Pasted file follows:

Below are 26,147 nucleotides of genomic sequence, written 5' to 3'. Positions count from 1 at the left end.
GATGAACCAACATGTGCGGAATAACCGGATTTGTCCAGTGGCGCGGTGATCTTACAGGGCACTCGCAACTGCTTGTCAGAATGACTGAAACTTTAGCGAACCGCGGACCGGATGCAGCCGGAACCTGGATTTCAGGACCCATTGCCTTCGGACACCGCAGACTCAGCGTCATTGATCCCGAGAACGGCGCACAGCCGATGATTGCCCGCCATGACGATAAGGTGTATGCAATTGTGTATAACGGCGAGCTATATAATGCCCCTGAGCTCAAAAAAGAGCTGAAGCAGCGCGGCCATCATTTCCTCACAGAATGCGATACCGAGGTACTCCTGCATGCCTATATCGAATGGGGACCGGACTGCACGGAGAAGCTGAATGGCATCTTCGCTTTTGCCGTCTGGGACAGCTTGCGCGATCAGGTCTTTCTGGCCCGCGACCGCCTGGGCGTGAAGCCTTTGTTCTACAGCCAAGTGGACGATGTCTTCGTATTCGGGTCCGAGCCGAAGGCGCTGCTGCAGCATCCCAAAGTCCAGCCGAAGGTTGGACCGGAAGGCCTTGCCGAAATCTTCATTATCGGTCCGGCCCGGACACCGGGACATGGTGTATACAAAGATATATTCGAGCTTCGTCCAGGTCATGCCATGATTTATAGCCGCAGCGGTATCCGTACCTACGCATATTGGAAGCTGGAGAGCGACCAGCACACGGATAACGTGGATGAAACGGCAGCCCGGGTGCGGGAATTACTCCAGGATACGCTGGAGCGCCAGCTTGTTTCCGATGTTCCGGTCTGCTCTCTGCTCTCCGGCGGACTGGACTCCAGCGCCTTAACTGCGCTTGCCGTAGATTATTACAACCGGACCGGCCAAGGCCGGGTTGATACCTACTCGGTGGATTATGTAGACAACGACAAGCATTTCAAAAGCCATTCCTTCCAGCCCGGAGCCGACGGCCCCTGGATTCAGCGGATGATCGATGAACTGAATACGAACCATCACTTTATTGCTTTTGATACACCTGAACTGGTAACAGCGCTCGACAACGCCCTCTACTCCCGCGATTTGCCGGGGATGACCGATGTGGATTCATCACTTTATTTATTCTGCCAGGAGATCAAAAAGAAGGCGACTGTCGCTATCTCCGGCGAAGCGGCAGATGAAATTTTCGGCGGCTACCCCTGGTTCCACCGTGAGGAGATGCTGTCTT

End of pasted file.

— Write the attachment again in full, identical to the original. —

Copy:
Below are 26,147 nucleotides of genomic sequence, written 5' to 3'. Positions count from 1 at the left end.
GATGAACCAACATGTGCGGAATAACCGGATTTGTCCAGTGGCGCGGTGATCTTACAGGGCACTCGCAACTGCTTGTCAGAATGACTGAAACTTTAGCGAACCGCGGACCGGATGCAGCCGGAACCTGGATTTCAGGACCCATTGCCTTCGGACACCGCAGACTCAGCGTCATTGATCCCGAGAACGGCGCACAGCCGATGATTGCCCGCCATGACGATAAGGTGTATGCAATTGTGTATAACGGCGAGCTATATAATGCCCCTGAGCTCAAAAAAGAGCTGAAGCAGCGCGGCCATCATTTCCTCACAGAATGCGATACCGAGGTACTCCTGCATGCCTATATCGAATGGGGACCGGACTGCACGGAGAAGCTGAATGGCATCTTCGCTTTTGCCGTCTGGGACAGCTTGCGCGATCAGGTCTTTCTGGCCCGCGACCGCCTGGGCGTGAAGCCTTTGTTCTACAGCCAAGTGGACGATGTCTTCGTATTCGGGTCCGAGCCGAAGGCGCTGCTGCAGCATCCCAAAGTCCAGCCGAAGGTTGGACCGGAAGGCCTTGCCGAAATCTTCATTATCGGTCCGGCCCGGACACCGGGACATGGTGTATACAAAGATATATTCGAGCTTCGTCCAGGTCATGCCATGATTTATAGCCGCAGCGGTATCCGTACCTACGCATATTGGAAGCTGGAGAGCGACCAGCACACGGATAACGTGGATGAAACGGCAGCCCGGGTGCGGGAATTACTCCAGGATACGCTGGAGCGCCAGCTTGTTTCCGATGTTCCGGTCTGCTCTCTGCTCTCCGGCGGACTGGACTCCAGCGCCTTAACTGCGCTTGCCGTAGATTATTACAACCGGACCGGCCAAGGCCGGGTTGATACCTACTCGGTGGATTATGTAGACAACGACAAGCATTTCAAAAGCCATTCCTTCCAGCCCGGAGCCGACGGCCCCTGGATTCAGCGGATGATCGATGAACTGAATACGAACCATCACTTTATTGCTTTTGATACACCTGAACTGGTAACAGCGCTCGACAACGCCCTCTACTCCCGCGATTTGCCGGGGATGACCGATGTGGATTCATCACTTTATTTATTCTGCCAGGAGATCAAAAAGAAGGCGACTGTCGCTATCTCCGGCGAAGCGGCAGATGAAATTTTCGGCGGCTACCCCTGGTTCCACCGTGAGGAGATGCTGTCTT